But now that Shader Composer is no longer tightly coupled to Three.js, we have an opportunity to simplify the structure of the return value into a single object containing all properties:

    const shader = compileShader(...)
    

    Would this be a good idea? Who knows!

    • ✅ It would make the API less confusing
    • ⛔ Using SC in Three.js would be slightly more work for the user
      • On the other hand, the newly introduced @shader-composer/three package could provide a helper function that forms the returned object into something that can be spread into the relevant helpers like we're used to
    • ⛔ We currently don't know what using Shader Composer in other frameworks (eg. PlayCanvas) will look like, so it might be too early to make this change
    shader composer 🌈 
    opened by hmans 0
  • [Changesets] Pending Releases

    [Changesets] Pending Releases

    This PR was opened by the Changesets release GitHub action. When you're ready to do a release, you can merge this and the packages will be published to npm automatically. If you're not ready to do a release yet, that's fine, whenever you add more changesets to main, this PR will be updated.

    Releases

    @material-composer/[email protected]

    Minor Changes

    • 4f9903d: Breaking Change: PatchedMaterialMaster has been renamed to PatchedMaterialRoot.

    Patch Changes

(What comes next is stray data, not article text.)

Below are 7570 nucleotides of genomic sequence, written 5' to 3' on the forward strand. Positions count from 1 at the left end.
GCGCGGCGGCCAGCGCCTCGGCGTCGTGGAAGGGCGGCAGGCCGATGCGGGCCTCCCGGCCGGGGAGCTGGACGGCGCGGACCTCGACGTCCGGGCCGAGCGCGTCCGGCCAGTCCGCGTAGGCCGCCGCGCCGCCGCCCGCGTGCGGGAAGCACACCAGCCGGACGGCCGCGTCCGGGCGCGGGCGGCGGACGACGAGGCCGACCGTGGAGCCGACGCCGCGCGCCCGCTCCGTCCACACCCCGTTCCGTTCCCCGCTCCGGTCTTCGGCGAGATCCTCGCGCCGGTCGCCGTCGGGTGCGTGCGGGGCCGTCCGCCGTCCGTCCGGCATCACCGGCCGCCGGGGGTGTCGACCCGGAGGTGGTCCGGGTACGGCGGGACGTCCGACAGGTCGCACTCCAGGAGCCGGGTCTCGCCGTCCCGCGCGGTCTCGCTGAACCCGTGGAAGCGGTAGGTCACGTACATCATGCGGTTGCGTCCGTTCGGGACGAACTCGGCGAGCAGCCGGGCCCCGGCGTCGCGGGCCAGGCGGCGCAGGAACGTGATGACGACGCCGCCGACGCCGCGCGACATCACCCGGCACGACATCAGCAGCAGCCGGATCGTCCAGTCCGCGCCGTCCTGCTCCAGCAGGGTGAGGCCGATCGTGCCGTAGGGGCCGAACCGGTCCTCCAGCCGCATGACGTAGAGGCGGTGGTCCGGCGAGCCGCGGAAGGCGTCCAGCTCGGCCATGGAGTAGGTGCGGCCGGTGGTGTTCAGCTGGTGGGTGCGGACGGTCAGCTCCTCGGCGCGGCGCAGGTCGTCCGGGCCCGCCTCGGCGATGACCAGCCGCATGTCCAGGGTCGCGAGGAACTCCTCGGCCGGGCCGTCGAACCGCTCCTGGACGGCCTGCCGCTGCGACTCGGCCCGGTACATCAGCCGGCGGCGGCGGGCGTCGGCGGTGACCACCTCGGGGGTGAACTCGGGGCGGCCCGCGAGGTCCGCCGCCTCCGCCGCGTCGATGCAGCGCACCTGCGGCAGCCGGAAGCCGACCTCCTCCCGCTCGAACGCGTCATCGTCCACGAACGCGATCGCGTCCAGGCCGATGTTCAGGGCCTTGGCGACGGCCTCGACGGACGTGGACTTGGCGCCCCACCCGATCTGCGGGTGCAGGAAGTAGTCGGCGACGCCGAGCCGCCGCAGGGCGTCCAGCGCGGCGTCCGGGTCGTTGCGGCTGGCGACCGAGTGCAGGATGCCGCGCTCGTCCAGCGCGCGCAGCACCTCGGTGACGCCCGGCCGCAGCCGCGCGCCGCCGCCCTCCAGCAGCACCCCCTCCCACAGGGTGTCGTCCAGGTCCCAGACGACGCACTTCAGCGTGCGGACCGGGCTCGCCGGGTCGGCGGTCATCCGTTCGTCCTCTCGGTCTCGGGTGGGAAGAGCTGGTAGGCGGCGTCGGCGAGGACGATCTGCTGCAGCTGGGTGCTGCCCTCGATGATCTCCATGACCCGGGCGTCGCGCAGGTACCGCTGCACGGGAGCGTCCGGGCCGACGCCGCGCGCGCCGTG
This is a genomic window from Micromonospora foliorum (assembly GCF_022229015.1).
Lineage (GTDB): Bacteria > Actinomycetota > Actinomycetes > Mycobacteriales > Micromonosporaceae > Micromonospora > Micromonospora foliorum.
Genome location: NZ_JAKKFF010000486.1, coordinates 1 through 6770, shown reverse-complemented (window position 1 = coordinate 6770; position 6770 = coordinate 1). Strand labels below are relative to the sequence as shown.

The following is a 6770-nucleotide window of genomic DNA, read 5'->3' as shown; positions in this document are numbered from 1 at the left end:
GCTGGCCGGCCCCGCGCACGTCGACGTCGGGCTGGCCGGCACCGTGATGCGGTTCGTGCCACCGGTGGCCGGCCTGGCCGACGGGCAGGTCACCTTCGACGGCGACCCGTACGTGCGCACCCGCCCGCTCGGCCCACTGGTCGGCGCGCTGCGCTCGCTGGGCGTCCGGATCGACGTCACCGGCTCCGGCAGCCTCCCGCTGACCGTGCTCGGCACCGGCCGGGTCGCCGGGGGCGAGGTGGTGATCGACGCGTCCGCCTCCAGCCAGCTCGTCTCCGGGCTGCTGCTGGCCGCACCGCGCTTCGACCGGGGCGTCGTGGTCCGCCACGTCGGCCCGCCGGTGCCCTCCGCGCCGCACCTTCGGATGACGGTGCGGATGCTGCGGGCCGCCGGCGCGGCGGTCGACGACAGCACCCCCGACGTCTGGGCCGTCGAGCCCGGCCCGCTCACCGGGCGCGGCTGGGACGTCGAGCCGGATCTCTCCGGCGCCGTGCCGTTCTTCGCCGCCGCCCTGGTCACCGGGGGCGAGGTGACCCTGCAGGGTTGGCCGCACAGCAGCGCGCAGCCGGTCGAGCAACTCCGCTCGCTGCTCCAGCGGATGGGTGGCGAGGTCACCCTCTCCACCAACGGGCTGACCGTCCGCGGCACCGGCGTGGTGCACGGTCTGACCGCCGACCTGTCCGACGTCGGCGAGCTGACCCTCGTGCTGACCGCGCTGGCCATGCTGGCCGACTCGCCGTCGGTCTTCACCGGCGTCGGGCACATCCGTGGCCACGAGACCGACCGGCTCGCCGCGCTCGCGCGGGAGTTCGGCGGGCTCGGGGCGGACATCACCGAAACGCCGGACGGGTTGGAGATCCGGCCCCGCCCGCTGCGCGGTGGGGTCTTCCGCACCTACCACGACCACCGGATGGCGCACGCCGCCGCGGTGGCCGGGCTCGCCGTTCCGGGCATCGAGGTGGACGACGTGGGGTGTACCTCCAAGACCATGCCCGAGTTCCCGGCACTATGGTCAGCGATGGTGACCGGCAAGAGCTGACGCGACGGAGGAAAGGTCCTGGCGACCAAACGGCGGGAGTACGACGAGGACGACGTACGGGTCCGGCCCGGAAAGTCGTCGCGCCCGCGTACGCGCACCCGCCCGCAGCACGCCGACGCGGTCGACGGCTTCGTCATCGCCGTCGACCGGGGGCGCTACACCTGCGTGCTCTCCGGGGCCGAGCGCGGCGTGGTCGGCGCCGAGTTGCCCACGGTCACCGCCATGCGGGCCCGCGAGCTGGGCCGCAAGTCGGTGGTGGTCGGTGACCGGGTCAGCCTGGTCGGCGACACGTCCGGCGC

• d504e35: Upgraded to the new version of Shader Composer.

    [email protected]

    Minor Changes

    • a3356db: Breaking Change: RenderPipeline has been renamed to DefaultRenderPipeline.

    Patch Changes

    • d504e35: Upgraded to the new version of Shader Composer.
    • Updated dependencies [d504e35]
    • Updated dependencies [d504e35]
    • Updated dependencies [4f9903d]
    • Updated dependencies [d504e35]
    • Updated dependencies [d504e35]
    • Updated dependencies [d504e35]

    [email protected]

    Minor Changes

    • d504e35: Breaking: The casting helpers (eg. $vec3(), $mat3() etc.) have been renamed to vec3(), mat3() etc., and have had their signature changed. Where the old implementations were able to take any number of arguments, the new helpers will only ever take a single argument. (If you want to cast multiple arguments, you can pass an array.)

      /* Before: */
      $vec3(1, 2, 3)
      
      /* After: */
      vec3([1, 2, 3])